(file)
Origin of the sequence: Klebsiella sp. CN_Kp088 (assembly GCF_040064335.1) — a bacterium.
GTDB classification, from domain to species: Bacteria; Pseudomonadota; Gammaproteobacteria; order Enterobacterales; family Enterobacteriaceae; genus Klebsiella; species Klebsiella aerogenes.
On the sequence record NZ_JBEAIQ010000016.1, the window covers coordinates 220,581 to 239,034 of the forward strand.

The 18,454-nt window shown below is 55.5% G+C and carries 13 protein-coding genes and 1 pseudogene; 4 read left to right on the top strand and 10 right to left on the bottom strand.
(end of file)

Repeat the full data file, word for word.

Origin of the sequence: Klebsiella sp. CN_Kp088 (assembly GCF_040064335.1) — a bacterium.
GTDB classification, from domain to species: Bacteria; Pseudomonadota; Gammaproteobacteria; order Enterobacterales; family Enterobacteriaceae; genus Klebsiella; species Klebsiella aerogenes.
On the sequence record NZ_JBEAIQ010000016.1, the window covers coordinates 220,581 to 239,034 of the forward strand.

The 18,454-nt window shown below is 55.5% G+C and carries 13 protein-coding genes and 1 pseudogene; 4 read left to right on the top strand and 10 right to left on the bottom strand.